Land Navigation – Route Cards

ROUTE CARD HEADER - Land navigation

Route Cards are a simple yet effective navigational method, which allows you to plan and study your route, as well as allowing you to use a route card along your journey.

With the rapid decline of navigational methods and skills, due to the widespread use of Global Positioning Systems (GPS), one method that is quickly becoming more obsolete than any other is something called route cards. In short, a route card is like a flight plan, or ships navigation course log, but used for land navigation. Route cards also have many uses, for example:

  • Will help you plan your route in the wilderness.
  • A route card can be used as a reference, which saves time during your hike.
  • Can be used by Search and Rescue (SAR) teams, should you become lost while hiking.

The correct procedure for completing a route card, is to start from the top of the sheet and work your way down to the bottom.

Route Card Sections

Route cards are broken down into three sections: general information, route details, and further information. The photo to the left shows the sections of the route card. The first section of the route card (Red Section) is the general information area. This covers who filled out the route card, the grid reference where you are starting, the grid reference where you will finish your route, the estimated time of departure and arrival (ETD/ETA), and the date(s) which you will be walking this route. Section two (Yellow Section) of your route card breaks down your route into legs. Here you will record the following: the start point and grid reference, then end point of the leg and grid reference, the bearing/azimuth you will be navigating along, the distance of the leg, and notes of your route. Section three (Blue Section) of the route card gives your declination(s) and map sheet(s) you will be using.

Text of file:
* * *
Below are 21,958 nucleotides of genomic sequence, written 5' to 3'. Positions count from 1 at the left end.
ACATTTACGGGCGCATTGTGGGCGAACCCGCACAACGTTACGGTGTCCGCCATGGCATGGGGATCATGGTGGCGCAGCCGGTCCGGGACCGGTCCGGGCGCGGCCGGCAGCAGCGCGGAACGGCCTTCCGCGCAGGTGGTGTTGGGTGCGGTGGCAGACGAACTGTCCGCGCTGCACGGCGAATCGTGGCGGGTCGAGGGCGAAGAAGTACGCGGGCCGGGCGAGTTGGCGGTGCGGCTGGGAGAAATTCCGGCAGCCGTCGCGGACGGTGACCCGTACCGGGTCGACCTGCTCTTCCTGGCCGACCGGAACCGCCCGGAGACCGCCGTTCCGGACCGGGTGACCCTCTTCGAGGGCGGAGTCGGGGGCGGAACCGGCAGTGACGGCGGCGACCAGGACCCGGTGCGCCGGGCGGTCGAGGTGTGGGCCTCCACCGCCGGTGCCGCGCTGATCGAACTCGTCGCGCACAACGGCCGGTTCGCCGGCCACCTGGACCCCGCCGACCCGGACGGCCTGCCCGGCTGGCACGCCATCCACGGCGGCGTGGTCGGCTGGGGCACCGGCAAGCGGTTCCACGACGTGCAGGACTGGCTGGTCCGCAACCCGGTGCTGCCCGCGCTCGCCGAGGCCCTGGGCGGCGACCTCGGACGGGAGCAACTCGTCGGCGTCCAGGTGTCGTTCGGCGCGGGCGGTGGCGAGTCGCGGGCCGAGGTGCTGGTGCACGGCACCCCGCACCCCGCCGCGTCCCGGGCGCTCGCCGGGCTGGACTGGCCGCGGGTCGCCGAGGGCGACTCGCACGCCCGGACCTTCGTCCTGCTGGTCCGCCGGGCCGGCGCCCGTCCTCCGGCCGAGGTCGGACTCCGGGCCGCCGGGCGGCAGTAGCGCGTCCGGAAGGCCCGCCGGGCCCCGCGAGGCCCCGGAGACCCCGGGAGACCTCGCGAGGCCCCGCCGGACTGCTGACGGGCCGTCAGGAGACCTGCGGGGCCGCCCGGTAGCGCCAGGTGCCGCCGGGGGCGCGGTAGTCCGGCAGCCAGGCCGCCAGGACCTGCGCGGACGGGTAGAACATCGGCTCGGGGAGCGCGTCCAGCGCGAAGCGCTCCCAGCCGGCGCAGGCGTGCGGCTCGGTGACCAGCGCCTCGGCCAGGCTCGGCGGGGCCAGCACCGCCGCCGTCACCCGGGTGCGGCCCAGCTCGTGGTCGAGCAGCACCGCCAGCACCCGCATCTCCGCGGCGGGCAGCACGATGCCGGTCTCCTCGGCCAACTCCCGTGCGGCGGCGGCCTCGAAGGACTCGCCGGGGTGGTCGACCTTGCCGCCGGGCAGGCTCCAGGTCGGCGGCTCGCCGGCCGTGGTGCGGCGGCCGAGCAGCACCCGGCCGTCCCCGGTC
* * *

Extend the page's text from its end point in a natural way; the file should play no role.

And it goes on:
The photo to the right shows a route card with three legs already filled out. You will note that the general information section, also denotes the Estimated Time of Departure (ETD), as well as the Estimated Time of Arrival (ETA). The route card also contains a start date and end date, as even if it is a short route that you intend to make camp along the route, your designated point of contact will know when to expect you back. On the main section of the route card, the REMARKS/LANDMARKS/HAZARDS is useful to denote any other notes you will likely encounter along your route. You will note in the further information section, the declination(s) and map sheet(s) are also included, as this will help SAR if you become lost and a rescue effort is mounted.


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